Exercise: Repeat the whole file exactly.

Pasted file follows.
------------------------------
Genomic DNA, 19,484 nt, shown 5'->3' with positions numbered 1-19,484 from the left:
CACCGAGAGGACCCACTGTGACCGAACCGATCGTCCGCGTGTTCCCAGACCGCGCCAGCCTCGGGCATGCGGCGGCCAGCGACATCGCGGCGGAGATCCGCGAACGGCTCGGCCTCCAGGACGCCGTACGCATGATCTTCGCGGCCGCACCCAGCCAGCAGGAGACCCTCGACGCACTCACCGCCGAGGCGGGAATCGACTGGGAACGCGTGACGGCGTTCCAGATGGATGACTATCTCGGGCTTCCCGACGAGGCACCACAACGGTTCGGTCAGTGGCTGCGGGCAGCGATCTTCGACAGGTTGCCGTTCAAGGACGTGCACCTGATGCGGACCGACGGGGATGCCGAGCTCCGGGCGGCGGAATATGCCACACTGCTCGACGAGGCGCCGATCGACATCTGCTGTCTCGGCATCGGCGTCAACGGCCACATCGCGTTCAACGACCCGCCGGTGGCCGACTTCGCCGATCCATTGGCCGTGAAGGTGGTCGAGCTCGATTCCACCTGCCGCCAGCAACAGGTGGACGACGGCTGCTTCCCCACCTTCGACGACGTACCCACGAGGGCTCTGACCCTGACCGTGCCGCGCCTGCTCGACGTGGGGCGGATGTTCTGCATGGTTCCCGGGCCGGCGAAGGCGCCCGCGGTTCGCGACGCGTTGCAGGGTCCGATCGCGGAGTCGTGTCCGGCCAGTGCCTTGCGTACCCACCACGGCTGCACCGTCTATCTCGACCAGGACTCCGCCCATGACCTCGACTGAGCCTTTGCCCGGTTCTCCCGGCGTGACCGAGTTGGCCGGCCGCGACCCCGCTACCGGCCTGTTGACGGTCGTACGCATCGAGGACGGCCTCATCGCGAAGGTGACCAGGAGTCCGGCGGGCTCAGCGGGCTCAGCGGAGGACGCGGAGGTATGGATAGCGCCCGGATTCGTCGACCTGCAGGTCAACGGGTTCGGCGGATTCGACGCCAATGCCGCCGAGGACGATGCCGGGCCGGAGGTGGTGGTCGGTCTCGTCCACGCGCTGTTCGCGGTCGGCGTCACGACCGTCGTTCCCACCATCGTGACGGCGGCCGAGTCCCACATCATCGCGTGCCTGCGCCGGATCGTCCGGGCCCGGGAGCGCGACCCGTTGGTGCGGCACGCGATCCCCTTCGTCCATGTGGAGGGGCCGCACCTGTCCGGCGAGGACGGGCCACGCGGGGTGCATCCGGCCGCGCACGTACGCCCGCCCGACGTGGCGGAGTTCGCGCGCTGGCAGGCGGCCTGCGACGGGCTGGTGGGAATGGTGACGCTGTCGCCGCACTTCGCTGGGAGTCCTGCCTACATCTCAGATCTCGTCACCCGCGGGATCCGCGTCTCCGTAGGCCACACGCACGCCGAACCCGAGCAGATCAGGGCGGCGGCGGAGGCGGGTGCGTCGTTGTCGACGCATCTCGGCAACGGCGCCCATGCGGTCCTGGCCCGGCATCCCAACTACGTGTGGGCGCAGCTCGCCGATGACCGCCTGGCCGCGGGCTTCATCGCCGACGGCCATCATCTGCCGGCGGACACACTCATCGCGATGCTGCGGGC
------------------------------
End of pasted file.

Genomic DNA, 19,484 nt, shown 5'->3' with positions numbered 1-19,484 from the left:
CACCGAGAGGACCCACTGTGACCGAACCGATCGTCCGCGTGTTCCCAGACCGCGCCAGCCTCGGGCATGCGGCGGCCAGCGACATCGCGGCGGAGATCCGCGAACGGCTCGGCCTCCAGGACGCCGTACGCATGATCTTCGCGGCCGCACCCAGCCAGCAGGAGACCCTCGACGCACTCACCGCCGAGGCGGGAATCGACTGGGAACGCGTGACGGCGTTCCAGATGGATGACTATCTCGGGCTTCCCGACGAGGCACCACAACGGTTCGGTCAGTGGCTGCGGGCAGCGATCTTCGACAGGTTGCCGTTCAAGGACGTGCACCTGATGCGGACCGACGGGGATGCCGAGCTCCGGGCGGCGGAATATGCCACACTGCTCGACGAGGCGCCGATCGACATCTGCTGTCTCGGCATCGGCGTCAACGGCCACATCGCGTTCAACGACCCGCCGGTGGCCGACTTCGCCGATCCATTGGCCGTGAAGGTGGTCGAGCTCGATTCCACCTGCCGCCAGCAACAGGTGGACGACGGCTGCTTCCCCACCTTCGACGACGTACCCACGAGGGCTCTGACCCTGACCGTGCCGCGCCTGCTCGACGTGGGGCGGATGTTCTGCATGGTTCCCGGGCCGGCGAAGGCGCCCGCGGTTCGCGACGCGTTGCAGGGTCCGATCGCGGAGTCGTGTCCGGCCAGTGCCTTGCGTACCCACCACGGCTGCACCGTCTATCTCGACCAGGACTCCGCCCATGACCTCGACTGAGCCTTTGCCCGGTTCTCCCGGCGTGACCGAGTTGGCCGGCCGCGACCCCGCTACCGGCCTGTTGACGGTCGTACGCATCGAGGACGGCCTCATCGCGAAGGTGACCAGGAGTCCGGCGGGCTCAGCGGGCTCAGCGGAGGACGCGGAGGTATGGATAGCGCCCGGATTCGTCGACCTGCAGGTCAACGGGTTCGGCGGATTCGACGCCAATGCCGCCGAGGACGATGCCGGGCCGGAGGTGGTGGTCGGTCTCGTCCACGCGCTGTTCGCGGTCGGCGTCACGACCGTCGTTCCCACCATCGTGACGGCGGCCGAGTCCCACATCATCGCGTGCCTGCGCCGGATCGTCCGGGCCCGGGAGCGCGACCCGTTGGTGCGGCACGCGATCCCCTTCGTCCATGTGGAGGGGCCGCACCTGTCCGGCGAGGACGGGCCACGCGGGGTGCATCCGGCCGCGCACGTACGCCCGCCCGACGTGGCGGAGTTCGCGCGCTGGCAGGCGGCCTGCGACGGGCTGGTGGGAATGGTGACGCTGTCGCCGCACTTCGCTGGGAGTCCTGCCTACATCTCAGATCTCGTCACCCGCGGGATCCGCGTCTCCGTAGGCCACACGCACGCCGAACCCGAGCAGATCAGGGCGGCGGCGGAGGCGGGTGCGTCGTTGTCGACGCATCTCGGCAACGGCGCCCATGCGGTCCTGGCCCGGCATCCCAACTACGTGTGGGCGCAGCTCGCCGATGACCGCCTGGCCGCGGGCTTCATCGCCGACGGCCATCATCTGCCGGCGGACACACTCATCGCGATGCTGCGGGC